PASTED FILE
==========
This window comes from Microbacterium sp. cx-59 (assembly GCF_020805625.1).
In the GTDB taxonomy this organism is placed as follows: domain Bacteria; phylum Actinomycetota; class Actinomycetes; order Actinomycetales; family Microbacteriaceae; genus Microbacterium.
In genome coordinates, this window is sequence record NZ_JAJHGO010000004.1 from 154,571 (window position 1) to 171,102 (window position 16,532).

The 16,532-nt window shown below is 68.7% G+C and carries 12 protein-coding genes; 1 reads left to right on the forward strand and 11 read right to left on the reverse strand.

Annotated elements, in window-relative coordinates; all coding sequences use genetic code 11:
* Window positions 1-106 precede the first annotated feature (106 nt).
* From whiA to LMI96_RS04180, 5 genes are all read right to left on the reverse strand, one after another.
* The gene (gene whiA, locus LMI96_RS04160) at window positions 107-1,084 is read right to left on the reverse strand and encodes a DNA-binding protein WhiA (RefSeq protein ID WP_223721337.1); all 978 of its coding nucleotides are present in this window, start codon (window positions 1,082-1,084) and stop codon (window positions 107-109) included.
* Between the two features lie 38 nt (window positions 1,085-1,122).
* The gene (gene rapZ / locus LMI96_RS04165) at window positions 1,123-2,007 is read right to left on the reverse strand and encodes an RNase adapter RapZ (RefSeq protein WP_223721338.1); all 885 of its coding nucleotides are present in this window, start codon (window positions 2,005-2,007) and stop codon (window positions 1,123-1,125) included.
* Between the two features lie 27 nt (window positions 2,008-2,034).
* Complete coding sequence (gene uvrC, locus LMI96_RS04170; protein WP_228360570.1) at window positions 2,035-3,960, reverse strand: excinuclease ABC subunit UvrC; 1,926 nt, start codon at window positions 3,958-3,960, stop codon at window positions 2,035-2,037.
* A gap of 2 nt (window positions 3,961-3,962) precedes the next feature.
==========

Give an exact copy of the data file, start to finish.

This window comes from Microbacterium sp. cx-59 (assembly GCF_020805625.1).
In the GTDB taxonomy this organism is placed as follows: domain Bacteria; phylum Actinomycetota; class Actinomycetes; order Actinomycetales; family Microbacteriaceae; genus Microbacterium.
In genome coordinates, this window is sequence record NZ_JAJHGO010000004.1 from 154,571 (window position 1) to 171,102 (window position 16,532).

The 16,532-nt window shown below is 68.7% G+C and carries 12 protein-coding genes; 1 reads left to right on the forward strand and 11 read right to left on the reverse strand.

Annotated elements, in window-relative coordinates; all coding sequences use genetic code 11:
* Window positions 1-106 precede the first annotated feature (106 nt).
* From whiA to LMI96_RS04180, 5 genes are all read right to left on the reverse strand, one after another.
* The gene (gene whiA, locus LMI96_RS04160) at window positions 107-1,084 is read right to left on the reverse strand and encodes a DNA-binding protein WhiA (RefSeq protein ID WP_223721337.1); all 978 of its coding nucleotides are present in this window, start codon (window positions 1,082-1,084) and stop codon (window positions 107-109) included.
* Between the two features lie 38 nt (window positions 1,085-1,122).
* The gene (gene rapZ / locus LMI96_RS04165) at window positions 1,123-2,007 is read right to left on the reverse strand and encodes an RNase adapter RapZ (RefSeq protein WP_223721338.1); all 885 of its coding nucleotides are present in this window, start codon (window positions 2,005-2,007) and stop codon (window positions 1,123-1,125) included.
* Between the two features lie 27 nt (window positions 2,008-2,034).
* Complete coding sequence (gene uvrC, locus LMI96_RS04170; protein WP_228360570.1) at window positions 2,035-3,960, reverse strand: excinuclease ABC subunit UvrC; 1,926 nt, start codon at window positions 3,958-3,960, stop codon at window positions 2,035-2,037.
* A gap of 2 nt (window positions 3,961-3,962) precedes the next feature.